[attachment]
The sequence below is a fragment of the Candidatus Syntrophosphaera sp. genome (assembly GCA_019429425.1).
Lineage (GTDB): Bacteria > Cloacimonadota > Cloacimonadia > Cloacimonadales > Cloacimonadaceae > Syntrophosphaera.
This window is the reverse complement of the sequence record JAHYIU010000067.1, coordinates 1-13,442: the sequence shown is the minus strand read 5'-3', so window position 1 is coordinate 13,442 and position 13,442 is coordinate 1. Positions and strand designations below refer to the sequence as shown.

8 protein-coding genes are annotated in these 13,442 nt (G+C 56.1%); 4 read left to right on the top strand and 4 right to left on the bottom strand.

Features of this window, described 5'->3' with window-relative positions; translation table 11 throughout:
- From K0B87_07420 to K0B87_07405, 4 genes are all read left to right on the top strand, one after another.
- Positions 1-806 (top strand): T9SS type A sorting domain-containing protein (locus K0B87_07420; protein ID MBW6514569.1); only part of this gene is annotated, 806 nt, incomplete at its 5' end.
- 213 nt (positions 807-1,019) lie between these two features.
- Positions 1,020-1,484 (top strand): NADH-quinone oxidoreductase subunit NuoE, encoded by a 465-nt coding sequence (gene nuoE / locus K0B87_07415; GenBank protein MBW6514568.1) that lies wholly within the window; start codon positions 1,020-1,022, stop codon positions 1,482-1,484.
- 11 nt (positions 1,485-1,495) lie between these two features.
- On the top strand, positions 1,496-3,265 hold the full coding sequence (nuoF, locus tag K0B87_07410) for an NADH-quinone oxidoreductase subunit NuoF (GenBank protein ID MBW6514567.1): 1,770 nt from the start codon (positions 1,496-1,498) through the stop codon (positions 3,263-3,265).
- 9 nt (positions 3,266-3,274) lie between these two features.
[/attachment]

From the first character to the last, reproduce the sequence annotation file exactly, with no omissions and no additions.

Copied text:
The sequence below is a fragment of the Candidatus Syntrophosphaera sp. genome (assembly GCA_019429425.1).
Lineage (GTDB): Bacteria > Cloacimonadota > Cloacimonadia > Cloacimonadales > Cloacimonadaceae > Syntrophosphaera.
This window is the reverse complement of the sequence record JAHYIU010000067.1, coordinates 1-13,442: the sequence shown is the minus strand read 5'-3', so window position 1 is coordinate 13,442 and position 13,442 is coordinate 1. Positions and strand designations below refer to the sequence as shown.

8 protein-coding genes are annotated in these 13,442 nt (G+C 56.1%); 4 read left to right on the top strand and 4 right to left on the bottom strand.

Features of this window, described 5'->3' with window-relative positions; translation table 11 throughout:
- From K0B87_07420 to K0B87_07405, 4 genes are all read left to right on the top strand, one after another.
- Positions 1-806 (top strand): T9SS type A sorting domain-containing protein (locus K0B87_07420; protein ID MBW6514569.1); only part of this gene is annotated, 806 nt, incomplete at its 5' end.
- 213 nt (positions 807-1,019) lie between these two features.
- Positions 1,020-1,484 (top strand): NADH-quinone oxidoreductase subunit NuoE, encoded by a 465-nt coding sequence (gene nuoE / locus K0B87_07415; GenBank protein MBW6514568.1) that lies wholly within the window; start codon positions 1,020-1,022, stop codon positions 1,482-1,484.
- 11 nt (positions 1,485-1,495) lie between these two features.
- On the top strand, positions 1,496-3,265 hold the full coding sequence (nuoF, locus tag K0B87_07410) for an NADH-quinone oxidoreductase subunit NuoF (GenBank protein ID MBW6514567.1): 1,770 nt from the start codon (positions 1,496-1,498) through the stop codon (positions 3,263-3,265).
- 9 nt (positions 3,266-3,274) lie between these two features.